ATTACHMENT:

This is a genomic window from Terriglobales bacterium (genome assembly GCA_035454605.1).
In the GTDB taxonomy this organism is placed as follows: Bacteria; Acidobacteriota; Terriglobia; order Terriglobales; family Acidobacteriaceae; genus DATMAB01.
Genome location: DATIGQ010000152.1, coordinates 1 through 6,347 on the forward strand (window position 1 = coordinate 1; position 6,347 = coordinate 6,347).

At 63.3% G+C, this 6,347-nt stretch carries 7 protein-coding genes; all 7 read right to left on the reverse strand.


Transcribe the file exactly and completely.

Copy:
This is a genomic window from Terriglobales bacterium (genome assembly GCA_035454605.1).
In the GTDB taxonomy this organism is placed as follows: Bacteria; Acidobacteriota; Terriglobia; order Terriglobales; family Acidobacteriaceae; genus DATMAB01.
Genome location: DATIGQ010000152.1, coordinates 1 through 6,347 on the forward strand (window position 1 = coordinate 1; position 6,347 = coordinate 6,347).

At 63.3% G+C, this 6,347-nt stretch carries 7 protein-coding genes; all 7 read right to left on the reverse strand.